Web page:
Appeal from the Superior Court of the District of Columbia (LTB 2553-03) (Hon. Anna Blackburne-Rigsby, Trial Judge) (Hon. Frederick H. Weisberg, Trial Judge).
The opinion of the court was delivered by: Washington, Chief Judge
Before WASHINGTON, Chief Judge, GLICKMAN, Associate Judge, and PRYOR, Senior Judge.
Anthony Chibs appeals from the trial court's dismissal of his claim for repossession of his rental property and its grant of a total rent abatement to his tenant, Arnata Fisher, and the District of Columbia Housing Authority. Chibs asserts that the evidence failed to support a total abatement and that the court improperly required him to prove the reasonable "as is" value of the property. Finding no error, we affirm.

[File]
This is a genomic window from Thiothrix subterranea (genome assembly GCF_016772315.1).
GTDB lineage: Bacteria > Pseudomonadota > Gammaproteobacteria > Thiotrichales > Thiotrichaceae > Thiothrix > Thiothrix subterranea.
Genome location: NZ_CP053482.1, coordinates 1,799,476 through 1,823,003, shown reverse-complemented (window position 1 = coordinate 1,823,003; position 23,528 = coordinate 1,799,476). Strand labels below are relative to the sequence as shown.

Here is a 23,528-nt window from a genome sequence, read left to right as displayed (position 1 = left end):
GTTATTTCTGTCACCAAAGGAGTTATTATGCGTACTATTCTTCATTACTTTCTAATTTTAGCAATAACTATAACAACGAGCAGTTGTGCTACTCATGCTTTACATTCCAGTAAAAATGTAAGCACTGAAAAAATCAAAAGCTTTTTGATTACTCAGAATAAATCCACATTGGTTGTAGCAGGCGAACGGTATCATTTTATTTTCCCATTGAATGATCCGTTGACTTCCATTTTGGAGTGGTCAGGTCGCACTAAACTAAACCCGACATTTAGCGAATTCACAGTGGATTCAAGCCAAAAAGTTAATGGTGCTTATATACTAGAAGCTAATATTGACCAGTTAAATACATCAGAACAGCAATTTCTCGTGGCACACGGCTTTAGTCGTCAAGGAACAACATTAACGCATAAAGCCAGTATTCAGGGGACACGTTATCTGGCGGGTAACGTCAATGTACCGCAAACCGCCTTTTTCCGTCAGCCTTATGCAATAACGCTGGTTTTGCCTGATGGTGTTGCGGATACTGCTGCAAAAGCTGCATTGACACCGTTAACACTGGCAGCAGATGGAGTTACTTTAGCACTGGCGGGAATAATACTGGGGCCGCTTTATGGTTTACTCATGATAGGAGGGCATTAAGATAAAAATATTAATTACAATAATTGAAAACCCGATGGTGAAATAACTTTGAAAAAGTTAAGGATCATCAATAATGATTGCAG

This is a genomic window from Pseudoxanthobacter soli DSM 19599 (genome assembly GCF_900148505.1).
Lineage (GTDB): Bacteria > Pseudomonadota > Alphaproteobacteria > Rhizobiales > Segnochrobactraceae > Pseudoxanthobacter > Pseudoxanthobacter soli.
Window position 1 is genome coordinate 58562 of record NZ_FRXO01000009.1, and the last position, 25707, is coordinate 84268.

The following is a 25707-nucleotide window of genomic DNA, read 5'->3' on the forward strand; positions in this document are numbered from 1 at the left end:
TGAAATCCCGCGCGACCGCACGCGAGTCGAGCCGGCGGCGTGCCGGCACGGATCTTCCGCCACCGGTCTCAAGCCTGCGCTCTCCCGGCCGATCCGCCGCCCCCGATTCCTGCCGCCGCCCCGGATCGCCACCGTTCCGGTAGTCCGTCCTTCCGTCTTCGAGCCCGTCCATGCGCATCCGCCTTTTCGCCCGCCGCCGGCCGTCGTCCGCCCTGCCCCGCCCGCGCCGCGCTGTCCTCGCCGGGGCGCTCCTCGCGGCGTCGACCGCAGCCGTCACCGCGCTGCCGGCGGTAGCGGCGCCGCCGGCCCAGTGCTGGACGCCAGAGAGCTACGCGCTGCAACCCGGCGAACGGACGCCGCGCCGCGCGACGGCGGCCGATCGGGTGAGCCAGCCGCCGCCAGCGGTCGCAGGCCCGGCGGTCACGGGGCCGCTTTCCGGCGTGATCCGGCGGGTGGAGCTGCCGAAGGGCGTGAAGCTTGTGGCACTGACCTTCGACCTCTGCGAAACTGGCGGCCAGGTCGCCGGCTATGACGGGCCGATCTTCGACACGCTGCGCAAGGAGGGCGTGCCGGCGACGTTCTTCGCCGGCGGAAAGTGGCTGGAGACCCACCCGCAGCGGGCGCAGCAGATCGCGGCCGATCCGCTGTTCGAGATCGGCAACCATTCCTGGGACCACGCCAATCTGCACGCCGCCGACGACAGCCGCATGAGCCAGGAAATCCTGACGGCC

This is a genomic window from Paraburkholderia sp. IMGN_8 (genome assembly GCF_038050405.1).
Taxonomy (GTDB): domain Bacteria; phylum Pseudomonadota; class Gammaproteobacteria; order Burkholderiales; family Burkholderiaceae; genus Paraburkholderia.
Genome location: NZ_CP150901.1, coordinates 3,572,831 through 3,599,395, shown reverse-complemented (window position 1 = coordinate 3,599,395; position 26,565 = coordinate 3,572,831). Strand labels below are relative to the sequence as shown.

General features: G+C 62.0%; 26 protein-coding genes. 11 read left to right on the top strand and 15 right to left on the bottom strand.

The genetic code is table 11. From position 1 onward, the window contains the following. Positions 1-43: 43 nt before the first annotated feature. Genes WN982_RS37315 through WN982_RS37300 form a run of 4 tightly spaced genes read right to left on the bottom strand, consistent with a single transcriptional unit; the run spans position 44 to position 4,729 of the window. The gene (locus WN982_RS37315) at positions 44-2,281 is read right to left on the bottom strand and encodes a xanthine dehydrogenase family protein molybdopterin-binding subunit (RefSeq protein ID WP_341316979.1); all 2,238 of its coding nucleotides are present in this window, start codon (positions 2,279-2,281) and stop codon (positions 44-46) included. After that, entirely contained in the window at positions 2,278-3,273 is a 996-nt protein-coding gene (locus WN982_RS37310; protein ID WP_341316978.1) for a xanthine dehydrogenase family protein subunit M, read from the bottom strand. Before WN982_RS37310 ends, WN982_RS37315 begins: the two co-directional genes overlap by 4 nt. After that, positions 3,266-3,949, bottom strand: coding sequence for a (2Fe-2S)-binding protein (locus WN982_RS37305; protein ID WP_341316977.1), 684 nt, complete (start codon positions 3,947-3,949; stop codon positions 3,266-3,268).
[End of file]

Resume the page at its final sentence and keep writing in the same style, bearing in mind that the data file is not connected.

District of Columbia residential leases contain implied warranties of habitability, which require landlords to maintain rental property in compliance with the District's housing regulations. See 14 DCMR § 302 (1991); Anderson v. District of Columbia Hous. Auth., 923 A.2d 853, 858 (D.C. 2007). These regulations provide that a lease shall be void if a landlord fails to timely correct known housing code violations (not intentionally caused by tenants) that render housing unsafe or unsanitary. 14 DCMR § 302.2. Tenants may therefore avoid repossession for nonpayment of rent by proving a breach of the implied warranty through evidence establishing housing code violations. At trial, the court must therefore determine whether violations existed during the relevant time period and what portion of rent, if any, a tenant must pay. See Javins v. First Nat'l Realty Corp., 138 U.S. App. D.C. 369, 380-81, 428 F.2d 1071, 1082-83 (1970). The factfinder may award anything from no abatement to a total abatement. See id. On appeal from a bench trial, we review the trial court's legal conclusions de novo, but defer to its factual findings if they are supported by the record. See D.C. Code § 17-305 (2001).